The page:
For those of you new to the app world, here's a guide.
In the comments sections, feel free to tell CNN what apps you find interesting, and how you use them. Has the iPhone changed the way you live and interact with other people? What about other phones? Are the apps as good?
Posted: 01:12 PM ET
There have been several reports of privacy scams on Facebook, and "Facebook ghosts" have surfaced as a new iteration of the trend.
Earlier this month, Yahoo! Sports created a ton of buzz when it reported one NFL team allegedly uses fake Facebook profiles to tempt recruits into unknowingly handing over their personal information.
One popular Facebook "ghost" was a blond female temptress, the site reports.
The team allegedly would use these fake profiles to get friend-level access to recruits' information on the site. The thinking there is that if a team official spots a player in Facebook photos smoking dope or partying hard, the team might avoid a bad draft pick and a potential public relations problem.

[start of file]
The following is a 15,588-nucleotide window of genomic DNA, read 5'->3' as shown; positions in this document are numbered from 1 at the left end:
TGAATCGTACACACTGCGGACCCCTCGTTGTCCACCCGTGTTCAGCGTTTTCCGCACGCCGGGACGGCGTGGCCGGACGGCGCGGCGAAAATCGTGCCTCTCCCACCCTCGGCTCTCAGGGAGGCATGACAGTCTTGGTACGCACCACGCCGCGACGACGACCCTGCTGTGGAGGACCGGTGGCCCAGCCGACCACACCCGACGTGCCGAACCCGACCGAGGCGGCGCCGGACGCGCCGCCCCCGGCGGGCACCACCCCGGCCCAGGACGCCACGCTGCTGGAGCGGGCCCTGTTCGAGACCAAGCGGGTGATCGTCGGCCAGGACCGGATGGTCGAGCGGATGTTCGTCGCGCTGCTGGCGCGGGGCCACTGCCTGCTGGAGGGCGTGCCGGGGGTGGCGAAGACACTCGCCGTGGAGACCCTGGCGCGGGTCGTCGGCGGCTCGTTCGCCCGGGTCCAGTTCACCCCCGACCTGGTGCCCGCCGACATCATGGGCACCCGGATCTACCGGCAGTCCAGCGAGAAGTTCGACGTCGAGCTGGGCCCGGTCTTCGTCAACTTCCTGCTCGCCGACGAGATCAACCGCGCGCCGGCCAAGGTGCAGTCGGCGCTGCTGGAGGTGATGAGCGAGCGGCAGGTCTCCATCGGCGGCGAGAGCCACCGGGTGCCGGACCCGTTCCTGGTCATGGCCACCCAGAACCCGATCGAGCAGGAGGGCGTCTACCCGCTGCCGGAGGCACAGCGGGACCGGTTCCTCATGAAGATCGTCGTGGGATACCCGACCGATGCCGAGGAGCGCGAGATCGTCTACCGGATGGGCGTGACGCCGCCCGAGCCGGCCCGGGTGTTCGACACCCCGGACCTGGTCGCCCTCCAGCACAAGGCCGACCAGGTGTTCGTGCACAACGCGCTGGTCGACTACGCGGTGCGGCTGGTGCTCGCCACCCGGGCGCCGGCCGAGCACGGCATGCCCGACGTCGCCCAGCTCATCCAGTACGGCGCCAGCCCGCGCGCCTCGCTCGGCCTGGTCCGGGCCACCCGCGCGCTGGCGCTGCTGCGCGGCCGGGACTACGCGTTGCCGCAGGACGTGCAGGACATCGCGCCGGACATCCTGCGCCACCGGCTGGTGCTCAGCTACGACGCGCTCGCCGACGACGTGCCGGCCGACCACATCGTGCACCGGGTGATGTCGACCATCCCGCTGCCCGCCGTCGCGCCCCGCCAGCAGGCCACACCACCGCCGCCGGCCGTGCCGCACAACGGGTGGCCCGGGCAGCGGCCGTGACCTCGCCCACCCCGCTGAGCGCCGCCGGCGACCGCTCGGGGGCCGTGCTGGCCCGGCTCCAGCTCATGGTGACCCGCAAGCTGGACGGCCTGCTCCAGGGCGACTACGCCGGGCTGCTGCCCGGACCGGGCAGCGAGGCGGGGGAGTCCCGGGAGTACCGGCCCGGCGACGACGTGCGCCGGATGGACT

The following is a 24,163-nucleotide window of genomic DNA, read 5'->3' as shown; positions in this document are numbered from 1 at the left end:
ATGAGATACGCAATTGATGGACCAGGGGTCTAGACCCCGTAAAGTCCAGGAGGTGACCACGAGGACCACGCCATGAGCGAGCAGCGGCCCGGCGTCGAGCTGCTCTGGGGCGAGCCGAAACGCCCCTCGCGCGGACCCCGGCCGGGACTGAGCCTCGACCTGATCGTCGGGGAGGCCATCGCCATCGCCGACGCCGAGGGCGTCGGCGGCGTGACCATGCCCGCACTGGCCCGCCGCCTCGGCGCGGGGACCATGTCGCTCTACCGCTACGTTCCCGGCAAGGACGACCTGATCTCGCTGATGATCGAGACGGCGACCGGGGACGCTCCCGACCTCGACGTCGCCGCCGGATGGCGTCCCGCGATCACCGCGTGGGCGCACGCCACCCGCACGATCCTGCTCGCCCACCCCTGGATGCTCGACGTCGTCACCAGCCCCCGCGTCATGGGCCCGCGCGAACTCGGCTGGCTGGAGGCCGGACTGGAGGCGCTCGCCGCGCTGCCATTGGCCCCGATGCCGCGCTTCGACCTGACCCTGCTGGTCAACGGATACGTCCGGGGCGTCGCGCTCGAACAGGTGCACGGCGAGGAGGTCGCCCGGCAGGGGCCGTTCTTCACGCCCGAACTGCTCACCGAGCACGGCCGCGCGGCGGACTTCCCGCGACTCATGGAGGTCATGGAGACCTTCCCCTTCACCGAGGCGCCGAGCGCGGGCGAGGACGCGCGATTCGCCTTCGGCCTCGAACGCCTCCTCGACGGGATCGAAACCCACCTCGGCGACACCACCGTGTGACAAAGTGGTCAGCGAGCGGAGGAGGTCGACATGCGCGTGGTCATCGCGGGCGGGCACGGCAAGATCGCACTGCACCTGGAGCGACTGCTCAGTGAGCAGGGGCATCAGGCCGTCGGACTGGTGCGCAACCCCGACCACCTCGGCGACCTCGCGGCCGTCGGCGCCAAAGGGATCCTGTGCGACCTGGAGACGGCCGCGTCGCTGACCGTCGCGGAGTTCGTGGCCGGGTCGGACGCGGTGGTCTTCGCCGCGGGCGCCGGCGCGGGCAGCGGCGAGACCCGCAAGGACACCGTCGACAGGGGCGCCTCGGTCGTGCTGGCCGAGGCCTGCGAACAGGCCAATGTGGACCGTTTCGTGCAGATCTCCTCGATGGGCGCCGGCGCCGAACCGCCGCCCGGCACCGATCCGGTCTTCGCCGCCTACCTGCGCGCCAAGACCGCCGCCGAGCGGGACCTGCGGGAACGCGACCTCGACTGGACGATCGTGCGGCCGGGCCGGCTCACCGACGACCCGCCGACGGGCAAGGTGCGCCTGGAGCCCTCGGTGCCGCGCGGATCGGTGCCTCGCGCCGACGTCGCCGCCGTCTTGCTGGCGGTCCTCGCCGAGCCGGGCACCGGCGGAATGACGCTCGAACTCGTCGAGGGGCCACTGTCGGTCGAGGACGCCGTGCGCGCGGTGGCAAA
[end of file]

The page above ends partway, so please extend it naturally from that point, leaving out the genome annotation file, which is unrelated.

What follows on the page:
The fake profiles are called "ghosts" because they disappear soon after they surface.
I wonder if this technique exists in other spheres of recruiting? At law firms? At banks? In other sports?
More often, people leak information from their Facebook pages accidentally by posting messages their bosses or colleagues can see.
It would be difficult for Facebook to prevent scams similar to the one allegedly used by NFL teams without requiring users to input personal information when setting up an account, Smith said. That's something that's unlikely to happen, he said, because social network users would move elsewhere.
The best trick, perhaps, is to be leery of strangers who want to be your friend on the site. Here are some other tips for protecting your profile:
Do you know of examples of Facebook "ghost" profiles appearing in an effort to access your private information? Is this a concern, and if so, what should be done? Your thoughts could turn into a future CNN.com story.
Posted: 10:47 AM ET
Today in technology news, CNN.com brings you a few neat - and slightly frightening - Internet trends:
FACES: A company called Polar Rose offers a relatively new service that scans photos and determines who's in them - using facial-recognition technology. As CNET reports, the service currently exists as an add-on for the photo-sharing site Flickr. It could have future applications for Facebook (which means we'll all just have to wake up earlier to untag ourselves from embarrassing photos).